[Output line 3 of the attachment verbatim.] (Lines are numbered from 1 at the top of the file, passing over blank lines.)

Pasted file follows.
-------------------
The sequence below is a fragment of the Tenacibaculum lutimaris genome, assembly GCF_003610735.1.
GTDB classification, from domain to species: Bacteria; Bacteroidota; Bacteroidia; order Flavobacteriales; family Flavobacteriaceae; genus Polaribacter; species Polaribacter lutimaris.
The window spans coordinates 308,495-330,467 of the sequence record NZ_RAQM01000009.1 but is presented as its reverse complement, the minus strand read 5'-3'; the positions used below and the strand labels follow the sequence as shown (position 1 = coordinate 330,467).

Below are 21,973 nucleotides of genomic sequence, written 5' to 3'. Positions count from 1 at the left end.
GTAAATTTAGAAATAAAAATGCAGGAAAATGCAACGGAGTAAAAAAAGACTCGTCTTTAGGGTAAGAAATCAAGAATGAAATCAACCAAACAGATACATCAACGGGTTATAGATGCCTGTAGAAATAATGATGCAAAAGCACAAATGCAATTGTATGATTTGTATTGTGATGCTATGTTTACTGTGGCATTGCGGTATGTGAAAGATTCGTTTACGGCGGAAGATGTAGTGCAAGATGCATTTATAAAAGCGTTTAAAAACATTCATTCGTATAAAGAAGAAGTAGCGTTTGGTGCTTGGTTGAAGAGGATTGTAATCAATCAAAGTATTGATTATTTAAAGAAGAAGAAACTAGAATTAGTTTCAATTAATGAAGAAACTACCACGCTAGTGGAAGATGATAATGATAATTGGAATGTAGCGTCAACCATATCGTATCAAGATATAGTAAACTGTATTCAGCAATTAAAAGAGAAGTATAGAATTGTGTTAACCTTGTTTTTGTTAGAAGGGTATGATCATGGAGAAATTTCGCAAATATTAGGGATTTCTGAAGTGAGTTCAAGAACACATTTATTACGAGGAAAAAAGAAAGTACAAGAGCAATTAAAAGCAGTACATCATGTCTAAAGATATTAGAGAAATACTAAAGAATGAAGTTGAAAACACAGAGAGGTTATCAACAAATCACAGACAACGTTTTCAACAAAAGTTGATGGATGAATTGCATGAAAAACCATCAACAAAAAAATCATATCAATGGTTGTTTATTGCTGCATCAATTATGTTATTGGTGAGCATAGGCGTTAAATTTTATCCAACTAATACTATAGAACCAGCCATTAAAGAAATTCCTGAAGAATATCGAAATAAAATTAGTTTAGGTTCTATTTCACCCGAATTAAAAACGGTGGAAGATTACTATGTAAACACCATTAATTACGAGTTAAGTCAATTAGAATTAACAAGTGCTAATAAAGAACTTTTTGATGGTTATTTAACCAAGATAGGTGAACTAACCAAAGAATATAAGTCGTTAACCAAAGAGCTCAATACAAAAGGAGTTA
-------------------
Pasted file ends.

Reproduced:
The window spans coordinates 308,495-330,467 of the sequence record NZ_RAQM01000009.1 but is presented as its reverse complement, the minus strand read 5'-3'; the positions used below and the strand labels follow the sequence as shown (position 1 = coordinate 330,467).